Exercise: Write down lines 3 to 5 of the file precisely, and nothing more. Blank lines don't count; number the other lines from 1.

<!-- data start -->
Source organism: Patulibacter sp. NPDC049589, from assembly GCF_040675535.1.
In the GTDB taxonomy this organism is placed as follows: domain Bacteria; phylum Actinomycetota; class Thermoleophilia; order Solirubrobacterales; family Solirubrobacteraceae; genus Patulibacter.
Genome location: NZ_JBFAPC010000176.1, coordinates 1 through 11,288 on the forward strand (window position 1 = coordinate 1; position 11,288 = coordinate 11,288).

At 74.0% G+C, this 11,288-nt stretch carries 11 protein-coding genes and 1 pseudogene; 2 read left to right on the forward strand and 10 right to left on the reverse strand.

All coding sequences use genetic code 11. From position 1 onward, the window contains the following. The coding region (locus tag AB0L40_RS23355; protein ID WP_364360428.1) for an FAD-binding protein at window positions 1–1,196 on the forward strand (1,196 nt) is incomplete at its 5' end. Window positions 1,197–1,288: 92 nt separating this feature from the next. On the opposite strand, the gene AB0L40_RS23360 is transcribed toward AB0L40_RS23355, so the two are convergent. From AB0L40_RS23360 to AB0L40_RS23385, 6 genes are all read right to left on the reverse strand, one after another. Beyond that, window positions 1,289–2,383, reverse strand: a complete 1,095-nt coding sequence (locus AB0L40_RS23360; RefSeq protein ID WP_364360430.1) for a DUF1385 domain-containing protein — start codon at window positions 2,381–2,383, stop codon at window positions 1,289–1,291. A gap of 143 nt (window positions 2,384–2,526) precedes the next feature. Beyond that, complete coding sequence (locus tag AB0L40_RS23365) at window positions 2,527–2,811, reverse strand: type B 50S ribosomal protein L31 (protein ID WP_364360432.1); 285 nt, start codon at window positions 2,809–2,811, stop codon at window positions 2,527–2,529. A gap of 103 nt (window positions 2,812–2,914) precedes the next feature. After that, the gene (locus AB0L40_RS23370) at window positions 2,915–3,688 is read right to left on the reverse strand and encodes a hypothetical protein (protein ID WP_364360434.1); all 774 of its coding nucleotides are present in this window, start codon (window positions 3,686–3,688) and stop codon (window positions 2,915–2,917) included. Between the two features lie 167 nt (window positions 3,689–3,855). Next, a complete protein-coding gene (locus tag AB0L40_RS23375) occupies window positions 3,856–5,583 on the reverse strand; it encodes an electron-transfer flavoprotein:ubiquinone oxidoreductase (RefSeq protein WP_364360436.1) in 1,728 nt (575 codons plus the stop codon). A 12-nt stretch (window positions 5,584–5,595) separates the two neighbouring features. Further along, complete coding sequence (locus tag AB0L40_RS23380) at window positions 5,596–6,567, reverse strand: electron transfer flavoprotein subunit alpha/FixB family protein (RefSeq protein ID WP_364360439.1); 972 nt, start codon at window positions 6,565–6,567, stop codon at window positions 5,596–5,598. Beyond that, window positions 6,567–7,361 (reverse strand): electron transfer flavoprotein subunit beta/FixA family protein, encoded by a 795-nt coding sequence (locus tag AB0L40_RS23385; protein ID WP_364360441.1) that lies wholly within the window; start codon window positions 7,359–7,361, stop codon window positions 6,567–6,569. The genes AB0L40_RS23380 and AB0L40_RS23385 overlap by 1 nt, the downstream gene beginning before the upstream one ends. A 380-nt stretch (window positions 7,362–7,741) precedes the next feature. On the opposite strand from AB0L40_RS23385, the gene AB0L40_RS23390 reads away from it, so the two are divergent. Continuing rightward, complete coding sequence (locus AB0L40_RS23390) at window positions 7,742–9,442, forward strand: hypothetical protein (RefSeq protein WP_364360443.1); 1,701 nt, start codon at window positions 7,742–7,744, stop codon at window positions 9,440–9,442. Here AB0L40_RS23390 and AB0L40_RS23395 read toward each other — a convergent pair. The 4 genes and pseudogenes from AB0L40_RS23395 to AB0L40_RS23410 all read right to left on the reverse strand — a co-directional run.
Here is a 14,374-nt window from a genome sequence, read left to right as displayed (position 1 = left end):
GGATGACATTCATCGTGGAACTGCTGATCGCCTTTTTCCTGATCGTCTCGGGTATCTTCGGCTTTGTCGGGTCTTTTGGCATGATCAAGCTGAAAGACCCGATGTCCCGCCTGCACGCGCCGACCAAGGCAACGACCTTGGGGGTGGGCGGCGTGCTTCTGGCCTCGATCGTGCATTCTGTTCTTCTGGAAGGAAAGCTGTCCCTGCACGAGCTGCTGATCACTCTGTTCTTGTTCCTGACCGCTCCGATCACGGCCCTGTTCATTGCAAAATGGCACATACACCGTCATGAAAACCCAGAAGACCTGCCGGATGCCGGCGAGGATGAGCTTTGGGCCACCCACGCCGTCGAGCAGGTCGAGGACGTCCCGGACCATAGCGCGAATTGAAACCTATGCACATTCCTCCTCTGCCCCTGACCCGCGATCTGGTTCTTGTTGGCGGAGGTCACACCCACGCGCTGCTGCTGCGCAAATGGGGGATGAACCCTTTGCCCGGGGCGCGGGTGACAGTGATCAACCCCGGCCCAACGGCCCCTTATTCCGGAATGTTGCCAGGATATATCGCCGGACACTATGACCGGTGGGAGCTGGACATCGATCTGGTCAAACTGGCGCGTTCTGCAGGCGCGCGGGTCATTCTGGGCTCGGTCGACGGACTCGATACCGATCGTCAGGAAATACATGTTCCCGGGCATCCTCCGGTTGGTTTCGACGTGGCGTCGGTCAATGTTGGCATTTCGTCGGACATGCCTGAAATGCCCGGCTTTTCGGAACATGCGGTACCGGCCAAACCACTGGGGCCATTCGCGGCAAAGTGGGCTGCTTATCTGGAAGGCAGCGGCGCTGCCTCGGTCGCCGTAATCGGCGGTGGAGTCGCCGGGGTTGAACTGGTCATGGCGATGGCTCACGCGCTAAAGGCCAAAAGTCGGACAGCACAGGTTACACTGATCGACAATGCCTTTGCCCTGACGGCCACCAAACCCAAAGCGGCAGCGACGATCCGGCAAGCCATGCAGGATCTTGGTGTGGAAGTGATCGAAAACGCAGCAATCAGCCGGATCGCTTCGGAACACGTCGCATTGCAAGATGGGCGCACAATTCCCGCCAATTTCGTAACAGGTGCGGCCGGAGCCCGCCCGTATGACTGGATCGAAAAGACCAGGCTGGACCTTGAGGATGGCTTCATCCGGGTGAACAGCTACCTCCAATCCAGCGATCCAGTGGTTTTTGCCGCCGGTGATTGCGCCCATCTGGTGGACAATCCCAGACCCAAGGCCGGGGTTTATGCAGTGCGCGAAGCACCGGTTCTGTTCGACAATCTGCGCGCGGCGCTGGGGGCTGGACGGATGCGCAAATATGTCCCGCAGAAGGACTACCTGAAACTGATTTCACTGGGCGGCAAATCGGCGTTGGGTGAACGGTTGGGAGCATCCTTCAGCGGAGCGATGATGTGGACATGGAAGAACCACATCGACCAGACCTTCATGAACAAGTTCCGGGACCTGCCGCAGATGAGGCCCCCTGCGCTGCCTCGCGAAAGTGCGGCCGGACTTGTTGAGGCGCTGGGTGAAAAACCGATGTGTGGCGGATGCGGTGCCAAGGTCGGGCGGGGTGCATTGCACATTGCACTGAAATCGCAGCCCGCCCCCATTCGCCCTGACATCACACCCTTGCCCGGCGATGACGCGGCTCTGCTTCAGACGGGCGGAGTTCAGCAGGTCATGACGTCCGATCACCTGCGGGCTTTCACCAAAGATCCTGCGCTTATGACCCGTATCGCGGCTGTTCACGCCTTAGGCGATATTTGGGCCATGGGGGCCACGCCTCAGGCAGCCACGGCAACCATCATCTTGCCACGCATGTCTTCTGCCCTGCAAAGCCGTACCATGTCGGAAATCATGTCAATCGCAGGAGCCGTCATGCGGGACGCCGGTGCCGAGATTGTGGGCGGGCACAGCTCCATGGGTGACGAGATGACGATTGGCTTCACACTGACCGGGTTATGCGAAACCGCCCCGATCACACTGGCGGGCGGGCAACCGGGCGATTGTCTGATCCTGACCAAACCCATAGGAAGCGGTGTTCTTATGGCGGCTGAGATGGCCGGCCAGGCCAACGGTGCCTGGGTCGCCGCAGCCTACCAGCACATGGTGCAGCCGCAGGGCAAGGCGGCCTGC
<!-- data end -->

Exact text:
Genome location: NZ_JBFAPC010000176.1, coordinates 1 through 11,288 on the forward strand (window position 1 = coordinate 1; position 11,288 = coordinate 11,288).

At 74.0% G+C, this 11,288-nt stretch carries 11 protein-coding genes and 1 pseudogene; 2 read left to right on the forward strand and 10 right to left on the reverse strand.

All coding sequences use genetic code 11. From position 1 onward, the window contains the following. The coding region (locus tag AB0L40_RS23355; protein ID WP_364360428.1) for an FAD-binding protein at window positions 1–1,196 on the forward strand (1,196 nt) is incomplete at its 5' end. Window positions 1,197–1,288: 92 nt separating this feature from the next. On the opposite strand, the gene AB0L40_RS23360 is transcribed toward AB0L40_RS23355, so the two are convergent. From AB0L40_RS23360 to AB0L40_RS23385, 6 genes are all read right to left on the reverse strand, one after another. Beyond that, window positions 1,289–2,383, reverse strand: a complete 1,095-nt coding sequence (locus AB0L40_RS23360; RefSeq protein ID WP_364360430.1) for a DUF1385 domain-containing protein — start codon at window positions 2,381–2,383, stop codon at window positions 1,289–1,291. A gap of 143 nt (window positions 2,384–2,526) precedes the next feature. Beyond that, complete coding sequence (locus tag AB0L40_RS23365) at window positions 2,527–2,811, reverse strand: type B 50S ribosomal protein L31 (protein ID WP_364360432.1); 285 nt, start codon at window positions 2,809–2,811, stop codon at window positions 2,527–2,529. A gap of 103 nt (window positions 2,812–2,914) precedes the next feature. After that, the gene (locus AB0L40_RS23370) at window positions 2,915–3,688 is read right to left on the reverse strand and encodes a hypothetical protein (protein ID WP_364360434.1); all 774 of its coding nucleotides are present in this window, start codon (window positions 3,686–3,688) and stop codon (window positions 2,915–2,917) included. Between the two features lie 167 nt (window positions 3,689–3,855). Next, a complete protein-coding gene (locus tag AB0L40_RS23375) occupies window positions 3,856–5,583 on the reverse strand; it encodes an electron-transfer flavoprotein:ubiquinone oxidoreductase (RefSeq protein WP_364360436.1) in 1,728 nt (575 codons plus the stop codon). A 12-nt stretch (window positions 5,584–5,595) separates the two neighbouring features. Further along, complete coding sequence (locus tag AB0L40_RS23380) at window positions 5,596–6,567, reverse strand: electron transfer flavoprotein subunit alpha/FixB family protein (RefSeq protein ID WP_364360439.1); 972 nt, start codon at window positions 6,565–6,567, stop codon at window positions 5,596–5,598. Beyond that, window positions 6,567–7,361 (reverse strand): electron transfer flavoprotein subunit beta/FixA family protein, encoded by a 795-nt coding sequence (locus tag AB0L40_RS23385; protein ID WP_364360441.1) that lies wholly within the window; start codon window positions 7,359–7,361, stop codon window positions 6,567–6,569. The genes AB0L40_RS23380 and AB0L40_RS23385 overlap by 1 nt, the downstream gene beginning before the upstream one ends. A 380-nt stretch (window positions 7,362–7,741) precedes the next feature. On the opposite strand from AB0L40_RS23385, the gene AB0L40_RS23390 reads away from it, so the two are divergent. Continuing rightward, complete coding sequence (locus AB0L40_RS23390) at window positions 7,742–9,442, forward strand: hypothetical protein (RefSeq protein WP_364360443.1); 1,701 nt, start codon at window positions 7,742–7,744, stop codon at window positions 9,440–9,442. Here AB0L40_RS23390 and AB0L40_RS23395 read toward each other — a convergent pair. The 4 genes and pseudogenes from AB0L40_RS23395 to AB0L40_RS23410 all read right to left on the reverse strand — a co-directional run.